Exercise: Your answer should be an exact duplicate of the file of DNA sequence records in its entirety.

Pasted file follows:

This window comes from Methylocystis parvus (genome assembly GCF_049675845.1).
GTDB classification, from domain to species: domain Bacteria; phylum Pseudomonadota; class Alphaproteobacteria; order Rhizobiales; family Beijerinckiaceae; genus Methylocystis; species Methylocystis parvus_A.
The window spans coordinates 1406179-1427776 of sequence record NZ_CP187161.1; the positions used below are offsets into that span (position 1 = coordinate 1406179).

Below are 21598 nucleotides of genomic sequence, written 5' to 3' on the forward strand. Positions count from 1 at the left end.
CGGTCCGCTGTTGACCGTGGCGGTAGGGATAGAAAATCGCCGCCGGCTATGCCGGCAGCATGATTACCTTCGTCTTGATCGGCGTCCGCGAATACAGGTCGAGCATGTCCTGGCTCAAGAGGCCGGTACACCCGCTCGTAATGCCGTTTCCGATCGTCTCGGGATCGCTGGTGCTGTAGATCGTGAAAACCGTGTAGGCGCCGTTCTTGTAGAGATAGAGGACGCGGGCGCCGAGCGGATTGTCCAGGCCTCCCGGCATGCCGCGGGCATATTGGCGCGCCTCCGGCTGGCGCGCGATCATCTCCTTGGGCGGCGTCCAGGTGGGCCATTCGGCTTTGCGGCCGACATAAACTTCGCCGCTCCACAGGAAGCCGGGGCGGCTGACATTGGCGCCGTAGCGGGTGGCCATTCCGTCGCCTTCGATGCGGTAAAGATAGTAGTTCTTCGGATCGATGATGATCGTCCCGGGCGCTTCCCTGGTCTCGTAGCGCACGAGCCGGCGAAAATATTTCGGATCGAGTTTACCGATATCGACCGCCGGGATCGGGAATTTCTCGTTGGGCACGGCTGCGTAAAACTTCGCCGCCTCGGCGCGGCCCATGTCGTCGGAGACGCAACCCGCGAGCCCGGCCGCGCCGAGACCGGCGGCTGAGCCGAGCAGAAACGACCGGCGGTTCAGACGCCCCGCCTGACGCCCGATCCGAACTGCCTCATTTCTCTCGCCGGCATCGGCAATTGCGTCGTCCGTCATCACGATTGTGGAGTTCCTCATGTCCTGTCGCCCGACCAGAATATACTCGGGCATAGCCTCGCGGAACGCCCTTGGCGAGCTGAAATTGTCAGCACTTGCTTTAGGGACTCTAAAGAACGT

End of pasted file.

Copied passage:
This window comes from Methylocystis parvus (genome assembly GCF_049675845.1).
GTDB classification, from domain to species: domain Bacteria; phylum Pseudomonadota; class Alphaproteobacteria; order Rhizobiales; family Beijerinckiaceae; genus Methylocystis; species Methylocystis parvus_A.
The window spans coordinates 1406179-1427776 of sequence record NZ_CP187161.1; the positions used below are offsets into that span (position 1 = coordinate 1406179).

Below are 21598 nucleotides of genomic sequence, written 5' to 3' on the forward strand. Positions count from 1 at the left end.
CGGTCCGCTGTTGACCGTGGCGGTAGGGATAGAAAATCGCCGCCGGCTATGCCGGCAGCATGATTACCTTCGTCTTGATCGGCGTCCGCGAATACAGGTCGAGCATGTCCTGGCTCAAGAGGCCGGTACACCCGCTCGTAATGCCGTTTCCGATCGTCTCGGGATCGCTGGTGCTGTAGATCGTGAAAACCGTGTAGGCGCCGTTCTTGTAGAGATAGAGGACGCGGGCGCCGAGCGGATTGTCCAGGCCTCCCGGCATGCCGCGGGCATATTGGCGCGCCTCCGGCTGGCGCGCGATCATCTCCTTGGGCGGCGTCCAGGTGGGCCATTCGGCTTTGCGGCCGACATAAACTTCGCCGCTCCACAGGAAGCCGGGGCGGCTGACATTGGCGCCGTAGCGGGTGGCCATTCCGTCGCCTTCGATGCGGTAAAGATAGTAGTTCTTCGGATCGATGATGATCGTCCCGGGCGCTTCCCTGGTCTCGTAGCGCACGAGCCGGCGAAAATATTTCGGATCGAGTTTACCGATATCGACCGCCGGGATCGGGAATTTCTCGTTGGGCACGGCTGCGTAAAACTTCGCCGCCTCGGCGCGGCCCATGTCGTCGGAGACGCAACCCGCGAGCCCGGCCGCGCCGAGACCGGCGGCTGAGCCGAGCAGAAACGACCGGCGGTTCAGACGCCCCGCCTGACGCCCGATCCGAACTGCCTCATTTCTCTCGCCGGCATCGGCAATTGCGTCGTCCGTCATCACGATTGTGGAGTTCCTCATGTCCTGTCGCCCGACCAGAATATACTCGGGCATAGCCTCGCGGAACGCCCTTGGCGAGCTGAAATTGTCAGCACTTGCTTTAGGGACTCTAAAGAACGT